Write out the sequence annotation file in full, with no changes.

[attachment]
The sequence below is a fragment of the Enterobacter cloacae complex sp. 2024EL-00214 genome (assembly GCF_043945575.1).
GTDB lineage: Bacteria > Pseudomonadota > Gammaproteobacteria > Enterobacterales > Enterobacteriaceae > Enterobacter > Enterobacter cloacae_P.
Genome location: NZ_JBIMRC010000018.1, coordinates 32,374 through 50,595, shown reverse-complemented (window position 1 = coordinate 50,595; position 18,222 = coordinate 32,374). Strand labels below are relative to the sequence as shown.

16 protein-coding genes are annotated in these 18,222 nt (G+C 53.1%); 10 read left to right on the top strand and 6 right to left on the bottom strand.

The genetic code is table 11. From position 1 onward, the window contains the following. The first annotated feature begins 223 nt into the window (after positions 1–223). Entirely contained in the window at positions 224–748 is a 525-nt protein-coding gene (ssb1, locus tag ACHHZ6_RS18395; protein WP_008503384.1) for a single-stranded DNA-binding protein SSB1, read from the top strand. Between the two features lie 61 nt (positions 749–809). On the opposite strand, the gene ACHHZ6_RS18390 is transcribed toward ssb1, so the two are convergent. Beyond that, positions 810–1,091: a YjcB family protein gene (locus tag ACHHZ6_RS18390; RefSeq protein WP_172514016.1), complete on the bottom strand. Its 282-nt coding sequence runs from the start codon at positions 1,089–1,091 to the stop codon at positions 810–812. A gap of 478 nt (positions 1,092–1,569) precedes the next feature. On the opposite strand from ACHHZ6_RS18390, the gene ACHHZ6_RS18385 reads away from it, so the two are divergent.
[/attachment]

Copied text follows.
The sequence below is a fragment of the Enterobacter cloacae complex sp. 2024EL-00214 genome (assembly GCF_043945575.1).
GTDB lineage: Bacteria > Pseudomonadota > Gammaproteobacteria > Enterobacterales > Enterobacteriaceae > Enterobacter > Enterobacter cloacae_P.
Genome location: NZ_JBIMRC010000018.1, coordinates 32,374 through 50,595, shown reverse-complemented (window position 1 = coordinate 50,595; position 18,222 = coordinate 32,374). Strand labels below are relative to the sequence as shown.

16 protein-coding genes are annotated in these 18,222 nt (G+C 53.1%); 10 read left to right on the top strand and 6 right to left on the bottom strand.

The genetic code is table 11. From position 1 onward, the window contains the following. The first annotated feature begins 223 nt into the window (after positions 1–223). Entirely contained in the window at positions 224–748 is a 525-nt protein-coding gene (ssb1, locus tag ACHHZ6_RS18395; protein WP_008503384.1) for a single-stranded DNA-binding protein SSB1, read from the top strand. Between the two features lie 61 nt (positions 749–809). On the opposite strand, the gene ACHHZ6_RS18390 is transcribed toward ssb1, so the two are convergent. Beyond that, positions 810–1,091: a YjcB family protein gene (locus tag ACHHZ6_RS18390; RefSeq protein WP_172514016.1), complete on the bottom strand. Its 282-nt coding sequence runs from the start codon at positions 1,089–1,091 to the stop codon at positions 810–812. A gap of 478 nt (positions 1,092–1,569) precedes the next feature. On the opposite strand from ACHHZ6_RS18390, the gene ACHHZ6_RS18385 reads away from it, so the two are divergent.